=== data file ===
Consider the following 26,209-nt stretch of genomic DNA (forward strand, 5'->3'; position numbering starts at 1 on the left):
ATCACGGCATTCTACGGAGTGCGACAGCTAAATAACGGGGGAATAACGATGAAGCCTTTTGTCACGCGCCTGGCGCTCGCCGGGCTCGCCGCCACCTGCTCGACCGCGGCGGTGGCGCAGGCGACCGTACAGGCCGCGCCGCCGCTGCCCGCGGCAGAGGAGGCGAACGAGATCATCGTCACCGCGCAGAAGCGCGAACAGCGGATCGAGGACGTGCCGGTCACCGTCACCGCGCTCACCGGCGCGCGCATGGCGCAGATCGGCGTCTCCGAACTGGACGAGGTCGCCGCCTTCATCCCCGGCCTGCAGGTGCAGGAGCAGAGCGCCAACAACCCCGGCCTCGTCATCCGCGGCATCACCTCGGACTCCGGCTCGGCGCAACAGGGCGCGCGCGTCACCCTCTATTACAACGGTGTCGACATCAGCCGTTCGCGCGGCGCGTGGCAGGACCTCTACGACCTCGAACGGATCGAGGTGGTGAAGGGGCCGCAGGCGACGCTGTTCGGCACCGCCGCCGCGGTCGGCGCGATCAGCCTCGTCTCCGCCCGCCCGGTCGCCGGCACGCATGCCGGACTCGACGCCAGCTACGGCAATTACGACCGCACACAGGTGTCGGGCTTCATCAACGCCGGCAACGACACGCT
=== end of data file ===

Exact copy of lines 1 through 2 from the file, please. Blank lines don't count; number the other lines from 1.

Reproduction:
Consider the following 26,209-nt stretch of genomic DNA (forward strand, 5'->3'; position numbering starts at 1 on the left):
ATCACGGCATTCTACGGAGTGCGACAGCTAAATAACGGGGGAATAACGATGAAGCCTTTTGTCACGCGCCTGGCGCTCGCCGGGCTCGCCGCCACCTGCTCGACCGCGGCGGTGGCGCAGGCGACCGTACAGGCCGCGCCGCCGCTGCCCGCGGCAGAGGAGGCGAACGAGATCATCGTCACCGCGCAGAAGCGCGAACAGCGGATCGAGGACGTGCCGGTCACCGTCACCGCGCTCACCGGCGCGCGCATGGCGCAGATCGGCGTCTCCGAACTGGACGAGGTCGCCGCCTTCATCCCCGGCCTGCAGGTGCAGGAGCAGAGCGCCAACAACCCCGGCCTCGTCATCCGCGGCATCACCTCGGACTCCGGCTCGGCGCAACAGGGCGCGCGCGTCACCCTCTATTACAACGGTGTCGACATCAGCCGTTCGCGCGGCGCGTGGCAGGACCTCTACGACCTCGAACGGATCGAGGTGGTGAAGGGGCCGCAGGCGACGCTGTTCGGCACCGCCGCCGCGGTCGGCGCGATCAGCCTCGTCTCCGCCCGCCCGGTCGCCGGCACGCATGCCGGACTCGACGCCAGCTACGGCAATTACGACCGCACACAGGTGTCGGGCTTCATCAACGCCGGCAACGACACGCT